For a bit of follow-up on this morning’s post—
It struck me that there’s a really important thing implicit in the whole question that’s perhaps worth making explicit. That is: it’s worth doing the work of capturing what you’re reading, at least when it’s relevant to something you’re studying. This isn’t necessarily obvious, and especially if you have a good memory, you can often get by in shorter-form writing and day-to-day conversation by relying on your memory. It’ll get you close enough that you can say, “Oh, so-and-so says this,” or even fall back to “I wish I could remember where I read this…”
But when you want to do something a bit more substantive—say, a medium-length essay, or a detailed book review, much less a long-form essay or academic paper or (good grief!) a book—well, then you need a way of actually keeping track of what you’ve read and where you read it.
I’m in the very early reading phases for a research project I’d like to tackle over the next year (and possibly much longer): namely, developing at least for myself a more coherent ethics of technology.1 And one thing I learned in one of my largest projects at Southeastern Seminary (a summary of a variety of theological systems as represented by reading thousands of pages of introductions to them and writing about 80,000 words of summary of those pages) was the importance of taking careful notes on what I read and then being able to reference and make use of those notes later.
But that project also left me deeply, deeply frustrated, because nothing I tried actually satisfied me as a way of taking notes in a way I could reference later.
Writing quotes out by hand is laborious, and it doubles the work you have to do with that reference when you need to incorporate it into a paper or essay later: you’re often enough going to end up typing it out either way. But on the other hand, writing down a quote inscribes something into your mind in a way that tapping on a keyboard doesn’t. (This is part of why I outline every talk, teaching session, and sermon I deliver by hand!)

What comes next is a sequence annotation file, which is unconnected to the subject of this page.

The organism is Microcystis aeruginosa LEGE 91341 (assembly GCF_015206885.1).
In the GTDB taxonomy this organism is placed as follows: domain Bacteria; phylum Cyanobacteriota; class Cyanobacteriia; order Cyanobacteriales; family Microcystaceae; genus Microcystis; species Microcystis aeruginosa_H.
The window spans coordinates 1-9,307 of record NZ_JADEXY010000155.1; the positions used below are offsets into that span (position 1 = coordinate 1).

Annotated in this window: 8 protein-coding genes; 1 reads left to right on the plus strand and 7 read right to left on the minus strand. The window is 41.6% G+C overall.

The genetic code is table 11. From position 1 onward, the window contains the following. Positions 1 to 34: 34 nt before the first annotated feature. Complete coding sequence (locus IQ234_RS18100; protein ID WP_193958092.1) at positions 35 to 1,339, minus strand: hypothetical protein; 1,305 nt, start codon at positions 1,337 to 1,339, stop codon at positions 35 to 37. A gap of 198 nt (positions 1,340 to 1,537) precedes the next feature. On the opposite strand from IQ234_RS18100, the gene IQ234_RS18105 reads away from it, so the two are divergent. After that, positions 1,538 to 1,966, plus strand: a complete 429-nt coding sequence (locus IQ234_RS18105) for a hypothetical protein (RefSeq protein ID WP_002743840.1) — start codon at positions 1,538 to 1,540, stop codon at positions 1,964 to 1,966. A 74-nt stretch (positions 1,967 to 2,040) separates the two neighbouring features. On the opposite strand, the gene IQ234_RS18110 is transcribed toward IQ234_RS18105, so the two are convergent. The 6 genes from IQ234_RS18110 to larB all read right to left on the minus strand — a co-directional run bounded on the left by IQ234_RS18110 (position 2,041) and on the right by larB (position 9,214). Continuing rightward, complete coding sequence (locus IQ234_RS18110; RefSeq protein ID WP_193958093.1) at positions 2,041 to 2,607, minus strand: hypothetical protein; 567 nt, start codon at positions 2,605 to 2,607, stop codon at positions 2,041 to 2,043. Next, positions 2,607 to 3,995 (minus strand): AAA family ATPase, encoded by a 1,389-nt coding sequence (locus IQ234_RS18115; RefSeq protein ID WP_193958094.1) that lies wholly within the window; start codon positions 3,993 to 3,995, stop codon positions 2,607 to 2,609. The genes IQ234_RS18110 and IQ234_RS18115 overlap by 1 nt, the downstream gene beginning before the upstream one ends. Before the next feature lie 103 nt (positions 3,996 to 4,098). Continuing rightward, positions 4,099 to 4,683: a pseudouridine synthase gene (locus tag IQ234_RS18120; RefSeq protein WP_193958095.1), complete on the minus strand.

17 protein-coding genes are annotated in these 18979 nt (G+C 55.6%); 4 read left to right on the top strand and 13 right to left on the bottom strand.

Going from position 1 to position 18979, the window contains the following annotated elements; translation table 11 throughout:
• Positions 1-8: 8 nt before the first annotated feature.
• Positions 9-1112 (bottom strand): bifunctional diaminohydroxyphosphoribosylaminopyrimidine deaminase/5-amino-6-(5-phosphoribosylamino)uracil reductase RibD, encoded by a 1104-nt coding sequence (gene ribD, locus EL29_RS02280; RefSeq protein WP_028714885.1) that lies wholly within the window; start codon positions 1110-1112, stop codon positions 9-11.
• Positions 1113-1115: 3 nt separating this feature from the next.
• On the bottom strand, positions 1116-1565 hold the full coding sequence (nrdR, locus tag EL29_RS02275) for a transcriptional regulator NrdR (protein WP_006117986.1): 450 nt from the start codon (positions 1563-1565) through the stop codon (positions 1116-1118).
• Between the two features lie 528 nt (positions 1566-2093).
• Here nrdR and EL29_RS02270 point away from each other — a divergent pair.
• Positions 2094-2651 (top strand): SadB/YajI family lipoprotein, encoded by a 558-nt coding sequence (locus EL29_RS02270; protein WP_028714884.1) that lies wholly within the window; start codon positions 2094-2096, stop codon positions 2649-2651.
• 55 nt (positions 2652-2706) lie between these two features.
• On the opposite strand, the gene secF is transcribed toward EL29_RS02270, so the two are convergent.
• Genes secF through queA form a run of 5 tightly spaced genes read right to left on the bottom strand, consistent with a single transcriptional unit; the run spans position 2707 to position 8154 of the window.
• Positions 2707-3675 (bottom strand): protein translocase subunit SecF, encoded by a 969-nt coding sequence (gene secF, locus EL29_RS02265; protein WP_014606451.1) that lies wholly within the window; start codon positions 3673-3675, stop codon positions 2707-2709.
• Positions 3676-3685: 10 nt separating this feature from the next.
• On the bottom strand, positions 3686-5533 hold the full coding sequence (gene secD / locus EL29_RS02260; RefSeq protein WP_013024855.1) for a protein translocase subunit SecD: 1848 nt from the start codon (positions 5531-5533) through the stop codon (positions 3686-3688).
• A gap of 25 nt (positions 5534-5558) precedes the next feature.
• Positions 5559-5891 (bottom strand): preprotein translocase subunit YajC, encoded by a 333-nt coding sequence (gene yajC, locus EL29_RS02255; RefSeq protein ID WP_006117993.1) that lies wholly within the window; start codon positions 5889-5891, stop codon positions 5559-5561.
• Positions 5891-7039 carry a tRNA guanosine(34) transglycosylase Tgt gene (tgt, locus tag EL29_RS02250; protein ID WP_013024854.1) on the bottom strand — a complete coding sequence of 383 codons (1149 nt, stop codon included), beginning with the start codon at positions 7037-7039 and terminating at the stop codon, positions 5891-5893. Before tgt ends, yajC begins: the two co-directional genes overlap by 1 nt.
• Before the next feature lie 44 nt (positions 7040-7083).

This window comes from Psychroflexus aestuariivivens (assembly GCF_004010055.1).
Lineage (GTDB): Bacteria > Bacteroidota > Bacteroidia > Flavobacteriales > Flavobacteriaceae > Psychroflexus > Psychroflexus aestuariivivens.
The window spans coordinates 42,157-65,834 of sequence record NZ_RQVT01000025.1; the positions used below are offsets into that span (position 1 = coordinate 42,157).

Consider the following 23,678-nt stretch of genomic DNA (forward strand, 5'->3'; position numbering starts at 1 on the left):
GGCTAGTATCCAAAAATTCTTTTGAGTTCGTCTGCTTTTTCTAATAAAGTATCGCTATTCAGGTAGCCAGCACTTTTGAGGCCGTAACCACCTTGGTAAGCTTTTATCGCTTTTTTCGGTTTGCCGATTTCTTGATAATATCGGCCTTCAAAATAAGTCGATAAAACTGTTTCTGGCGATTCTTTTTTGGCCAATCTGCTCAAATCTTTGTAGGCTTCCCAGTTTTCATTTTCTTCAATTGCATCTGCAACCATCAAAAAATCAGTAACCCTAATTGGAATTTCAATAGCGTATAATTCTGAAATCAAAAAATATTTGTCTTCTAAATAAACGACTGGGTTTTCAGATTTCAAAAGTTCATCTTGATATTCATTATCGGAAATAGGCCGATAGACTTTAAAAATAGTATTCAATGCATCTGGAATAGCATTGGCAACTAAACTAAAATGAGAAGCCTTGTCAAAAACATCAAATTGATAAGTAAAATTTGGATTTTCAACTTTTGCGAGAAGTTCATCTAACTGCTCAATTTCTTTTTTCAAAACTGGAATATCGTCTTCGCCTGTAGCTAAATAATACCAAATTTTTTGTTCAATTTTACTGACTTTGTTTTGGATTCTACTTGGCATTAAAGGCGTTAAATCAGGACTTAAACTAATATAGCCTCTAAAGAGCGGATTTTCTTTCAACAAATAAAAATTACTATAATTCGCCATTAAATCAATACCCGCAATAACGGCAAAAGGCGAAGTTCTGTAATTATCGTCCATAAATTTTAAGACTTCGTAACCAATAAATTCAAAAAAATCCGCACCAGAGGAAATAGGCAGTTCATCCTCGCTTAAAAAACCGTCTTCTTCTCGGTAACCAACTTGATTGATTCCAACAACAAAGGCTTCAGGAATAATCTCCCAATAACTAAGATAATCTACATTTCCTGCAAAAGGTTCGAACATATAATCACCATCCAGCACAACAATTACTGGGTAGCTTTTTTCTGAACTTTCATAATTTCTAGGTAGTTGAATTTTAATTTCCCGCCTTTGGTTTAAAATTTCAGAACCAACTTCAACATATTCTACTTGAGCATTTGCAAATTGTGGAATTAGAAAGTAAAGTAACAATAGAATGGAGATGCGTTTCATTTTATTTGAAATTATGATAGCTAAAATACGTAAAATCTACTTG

Similarly, while I’ve developed a system for marking up books in a way that’s reasonably unobtrusive but is easy to understand,2 finding that markup in the text of a book has its own issues. I’ve resorted to dog-earing pages with the most important quotes and ideas in the past, but found this dissatisfying. I know some people use colored page markers, and I need to try that as an approach (though it offends my aesthetic sensibilities as much or more than dog-earing in its own way!).
And the inciting incident for this blog post: I was thinking as I read a helpful article by Alexis Madrigal at the Atlantic and then saved it to pinboard that it’s a lot of work to do this kind of thing. But if you don’t do it, you’re floundering around and hoping that your memory or DuckDuckGo or the combination of the two will get you back to where you need to be for some or another bit of research you’re doing… and good luck with that. In my experience, the more I’ve read on a topic, the harder it can be to remember exactly where I read a particularly important idea.
So that’s why I’m curious about people’s research tools.
You can see this as my following some of the same kinds of paths being worn down right now by writers and thinkers like Alan Jacobs and L. M. Sacasas, and it’s certainly not new as a line of thinking for me—see a related post here, for example.↩
I use brackets to mark off important quotes, the same way someone might use a highlighter, because I hate highlighted books myself. I’ll underline especially important bits. I jot comments notes in the margins. I mark places where I disagree sufficiently strongly with an “x” and where I agree sufficiently strongly with a check mark or an exclamation point. Things that are essential items in the argument of the book—i.e. things which articulate or are central to argument for the thesis of the book—I’ll mark in the margins with a star. Nothing complicated!↩